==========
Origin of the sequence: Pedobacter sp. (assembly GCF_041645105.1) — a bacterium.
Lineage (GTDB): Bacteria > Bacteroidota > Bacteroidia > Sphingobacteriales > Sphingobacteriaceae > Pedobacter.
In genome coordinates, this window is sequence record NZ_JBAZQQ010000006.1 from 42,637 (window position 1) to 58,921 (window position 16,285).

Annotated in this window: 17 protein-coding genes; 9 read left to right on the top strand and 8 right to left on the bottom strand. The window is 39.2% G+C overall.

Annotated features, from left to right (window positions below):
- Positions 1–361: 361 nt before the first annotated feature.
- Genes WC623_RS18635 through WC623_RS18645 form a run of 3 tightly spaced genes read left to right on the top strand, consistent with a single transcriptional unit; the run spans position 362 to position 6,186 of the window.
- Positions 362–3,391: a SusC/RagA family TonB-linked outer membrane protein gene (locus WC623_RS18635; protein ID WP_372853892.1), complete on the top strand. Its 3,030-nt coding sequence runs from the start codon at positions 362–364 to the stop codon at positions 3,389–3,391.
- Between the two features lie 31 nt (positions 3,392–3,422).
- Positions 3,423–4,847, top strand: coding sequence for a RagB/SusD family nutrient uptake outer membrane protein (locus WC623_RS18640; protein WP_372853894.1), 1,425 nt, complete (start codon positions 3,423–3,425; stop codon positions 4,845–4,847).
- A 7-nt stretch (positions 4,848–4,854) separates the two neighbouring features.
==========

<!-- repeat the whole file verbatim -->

Origin of the sequence: Pedobacter sp. (assembly GCF_041645105.1) — a bacterium.
Lineage (GTDB): Bacteria > Bacteroidota > Bacteroidia > Sphingobacteriales > Sphingobacteriaceae > Pedobacter.
In genome coordinates, this window is sequence record NZ_JBAZQQ010000006.1 from 42,637 (window position 1) to 58,921 (window position 16,285).

Annotated in this window: 17 protein-coding genes; 9 read left to right on the top strand and 8 right to left on the bottom strand. The window is 39.2% G+C overall.

Annotated features, from left to right (window positions below):
- Positions 1–361: 361 nt before the first annotated feature.
- Genes WC623_RS18635 through WC623_RS18645 form a run of 3 tightly spaced genes read left to right on the top strand, consistent with a single transcriptional unit; the run spans position 362 to position 6,186 of the window.
- Positions 362–3,391: a SusC/RagA family TonB-linked outer membrane protein gene (locus WC623_RS18635; protein ID WP_372853892.1), complete on the top strand. Its 3,030-nt coding sequence runs from the start codon at positions 362–364 to the stop codon at positions 3,389–3,391.
- Between the two features lie 31 nt (positions 3,392–3,422).
- Positions 3,423–4,847, top strand: coding sequence for a RagB/SusD family nutrient uptake outer membrane protein (locus WC623_RS18640; protein WP_372853894.1), 1,425 nt, complete (start codon positions 3,423–3,425; stop codon positions 4,845–4,847).
- A 7-nt stretch (positions 4,848–4,854) separates the two neighbouring features.